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Journalist Caitlin Moran’s How to be a Woman has been adapted by the writer herself for the Riot Girls radio series starting on 12th January 2019. The Riot Girls series is a collection of stories from brilliant women and Moran’s book is a perfect example of this, a feminist message full of her usual witty and hilarious anecdotes.

The story of How to be a Woman is a memoir of Caitlin Moran’s life as she moves from adolescence in Wolverhampton to her adult life, while attempting to answer the questions every woman has asked herself while navigating these tricky life moments. The adaptation will be narrated by Caitlin Moran and star Louise Brealey (Sherlock) as Caitlin, Jeanette Percival as Caitlin’s sister Caz, and Clare Corbett as Caitlin’s mother.
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Netflix to adapt The Chronicles of Narnia

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The Chronicles of Narnia is a series of seven books (The Magician’s Nephew, The Lion, the Witch and the Wardrobe, The Horse and His Boy, Prince Caspian, The Voyage of the Dawn Treader, The Silver Chair, and The Last Battle) by C.S. Lewis about a fictional world called Narnia. Most people will know The Lion, the Witch and the Wardrobe story well, the adventures of Peter, Susan, Edmund and Lucy Pevensie through the Wardrobe into Narnia where they meet Mr Tumnus, the brave Lion – Aslan, and the enchantingly evil witch. However, less known are the books that follow this which introduce new characters including Prince Caspian, or the story of the Magician’s Nephew, which comes before Pevensie children’s arrival and is our first glimpse into the magical world of Narnia.
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Emma Watson – Behind the Scenes of Little Women

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Little Women has become synonymous with Christmas, although the book opens with the March sisters contemplating their first Christmas without their father who is away serving for his country the plot is not actually set predominately during the festive period, instead, spanning over years and different seasons. This notion of Little Women and Christmas may have come from the 1994 adaptation, which saw no traction for being made until Amy Pascal pitched it as a Christmas Film.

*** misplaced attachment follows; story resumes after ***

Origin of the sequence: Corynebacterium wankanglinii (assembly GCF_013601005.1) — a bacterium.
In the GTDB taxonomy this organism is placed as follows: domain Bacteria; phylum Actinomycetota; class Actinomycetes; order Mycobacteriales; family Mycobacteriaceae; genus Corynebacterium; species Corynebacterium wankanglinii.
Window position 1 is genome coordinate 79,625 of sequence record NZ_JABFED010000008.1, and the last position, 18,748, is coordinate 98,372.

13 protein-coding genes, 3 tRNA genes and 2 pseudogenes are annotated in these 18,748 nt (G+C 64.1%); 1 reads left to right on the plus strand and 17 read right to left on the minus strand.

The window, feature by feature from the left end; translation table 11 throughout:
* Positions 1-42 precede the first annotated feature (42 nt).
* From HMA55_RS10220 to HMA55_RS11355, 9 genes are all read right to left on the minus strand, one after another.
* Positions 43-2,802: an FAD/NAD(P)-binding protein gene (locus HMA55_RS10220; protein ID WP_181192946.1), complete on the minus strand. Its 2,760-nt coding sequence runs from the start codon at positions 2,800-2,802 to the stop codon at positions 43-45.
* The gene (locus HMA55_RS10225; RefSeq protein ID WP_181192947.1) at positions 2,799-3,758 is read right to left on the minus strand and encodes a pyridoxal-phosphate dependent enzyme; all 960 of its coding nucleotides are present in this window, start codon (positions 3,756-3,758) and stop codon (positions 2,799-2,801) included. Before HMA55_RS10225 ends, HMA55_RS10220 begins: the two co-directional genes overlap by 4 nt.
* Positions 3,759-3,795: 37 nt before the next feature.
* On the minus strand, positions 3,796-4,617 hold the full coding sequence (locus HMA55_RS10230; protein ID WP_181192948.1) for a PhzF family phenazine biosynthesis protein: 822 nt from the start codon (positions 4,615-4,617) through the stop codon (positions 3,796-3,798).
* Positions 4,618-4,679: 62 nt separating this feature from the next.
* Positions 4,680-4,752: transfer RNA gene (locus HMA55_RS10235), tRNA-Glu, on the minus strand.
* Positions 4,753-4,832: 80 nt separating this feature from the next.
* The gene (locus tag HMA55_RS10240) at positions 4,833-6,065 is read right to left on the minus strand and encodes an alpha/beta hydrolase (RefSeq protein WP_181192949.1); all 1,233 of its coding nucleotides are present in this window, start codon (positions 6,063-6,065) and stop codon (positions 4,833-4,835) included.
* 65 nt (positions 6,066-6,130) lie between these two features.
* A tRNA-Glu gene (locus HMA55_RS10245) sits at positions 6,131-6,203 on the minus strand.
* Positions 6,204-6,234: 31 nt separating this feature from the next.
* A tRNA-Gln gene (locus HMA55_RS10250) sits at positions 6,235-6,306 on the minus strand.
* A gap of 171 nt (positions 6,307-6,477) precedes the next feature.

The latest version of Louisa May Alcott’s Little Women will be the eighth adaptation of the novel, first published in 1868 and celebrating its 150th anniversary this year. The adaptation is written and directed by Greta Gerwig (Lady Bird) and produced by Amy Pascal (The Post), Denise Di Novi (Little Women 1994), Robin Swicord (Matilda), and Andrea Giannetti (Passengers).
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Dramatisation of Neil Gaiman’s Norse Mythology

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Norse Mythology by Neil Gaiman as the title suggests, re-tells the stories from Norse myths of dwarves, giants and sea serpents, and of gods who are strong like Thor, beautiful like Sif and wise like Odin, and, of course, of the cunning and sly Loki.

This brilliantly written book is already an audiobook narrated by Neil Gaiman himself – who could read the phone book and make it sound good.

Now, the BBC is bringing us an exciting new radio dramatization of Gaiman’s Norse Mythology. Having previously dramatized other works by Neil Gaiman including Good Omens (his collaboration with Terry Pratchett) and Neverwhere, we have high hopes for this dramatization too.

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Andrea Levy Adaptation Comes to the BBC This Week

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The Long Song is a novel by Andrea Levy about the last days of slavery in Jamaica and the early years of freedom that followed. The BBC press centre explains that “The Long Song opens just as 300 years of slavery are finally coming to an end on the British-ruled island of Jamaica. But far from being a harrowing tale of misery that one might expect from such a history, The Long Song is a story of hope, passion, determination, and humour in the face of adversity. It follows a defiant, wily young woman, July, who is born a slave, but ends up as the mother of a gentleman.”